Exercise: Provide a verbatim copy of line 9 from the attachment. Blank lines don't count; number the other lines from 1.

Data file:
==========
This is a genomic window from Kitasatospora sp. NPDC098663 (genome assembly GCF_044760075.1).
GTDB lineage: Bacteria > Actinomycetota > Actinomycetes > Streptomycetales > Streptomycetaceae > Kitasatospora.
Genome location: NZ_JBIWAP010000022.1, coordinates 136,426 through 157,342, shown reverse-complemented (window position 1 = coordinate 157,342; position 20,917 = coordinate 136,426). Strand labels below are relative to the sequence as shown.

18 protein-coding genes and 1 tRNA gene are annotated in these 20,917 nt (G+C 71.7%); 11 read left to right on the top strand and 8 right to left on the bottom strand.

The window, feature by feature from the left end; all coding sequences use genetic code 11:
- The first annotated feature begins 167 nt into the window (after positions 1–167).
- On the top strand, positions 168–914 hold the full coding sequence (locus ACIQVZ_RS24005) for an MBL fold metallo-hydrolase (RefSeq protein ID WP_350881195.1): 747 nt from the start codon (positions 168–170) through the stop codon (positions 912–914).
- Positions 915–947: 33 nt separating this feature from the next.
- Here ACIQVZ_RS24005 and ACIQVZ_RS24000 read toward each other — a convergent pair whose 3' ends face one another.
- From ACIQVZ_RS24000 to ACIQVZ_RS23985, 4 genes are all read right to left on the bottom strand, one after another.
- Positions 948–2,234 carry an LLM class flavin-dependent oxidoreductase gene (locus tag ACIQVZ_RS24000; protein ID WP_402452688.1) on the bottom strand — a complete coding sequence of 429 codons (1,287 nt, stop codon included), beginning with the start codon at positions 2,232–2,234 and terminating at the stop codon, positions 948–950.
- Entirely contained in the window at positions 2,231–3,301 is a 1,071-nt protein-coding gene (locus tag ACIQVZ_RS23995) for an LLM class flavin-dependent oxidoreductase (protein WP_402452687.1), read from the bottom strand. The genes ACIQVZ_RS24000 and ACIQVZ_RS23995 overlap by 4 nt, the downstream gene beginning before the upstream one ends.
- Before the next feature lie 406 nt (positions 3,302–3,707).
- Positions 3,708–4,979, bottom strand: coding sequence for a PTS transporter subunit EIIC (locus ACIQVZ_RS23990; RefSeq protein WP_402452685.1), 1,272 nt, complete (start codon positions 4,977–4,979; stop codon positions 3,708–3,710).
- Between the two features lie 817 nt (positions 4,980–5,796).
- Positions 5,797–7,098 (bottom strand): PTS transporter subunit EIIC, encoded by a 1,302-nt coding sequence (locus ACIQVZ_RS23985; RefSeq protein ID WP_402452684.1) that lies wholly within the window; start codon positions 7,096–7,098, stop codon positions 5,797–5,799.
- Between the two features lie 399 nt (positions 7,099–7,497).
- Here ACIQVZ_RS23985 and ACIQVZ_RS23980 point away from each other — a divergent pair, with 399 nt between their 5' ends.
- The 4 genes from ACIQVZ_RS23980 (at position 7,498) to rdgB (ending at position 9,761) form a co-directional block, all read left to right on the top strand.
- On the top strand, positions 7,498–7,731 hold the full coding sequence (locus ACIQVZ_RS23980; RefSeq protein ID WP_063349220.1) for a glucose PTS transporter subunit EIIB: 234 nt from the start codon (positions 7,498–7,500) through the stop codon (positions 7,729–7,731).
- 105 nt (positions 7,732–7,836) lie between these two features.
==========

- Here ACIQVZ_RS24005 and ACIQVZ_RS24000 read toward each other — a convergent pair whose 3' ends face one another.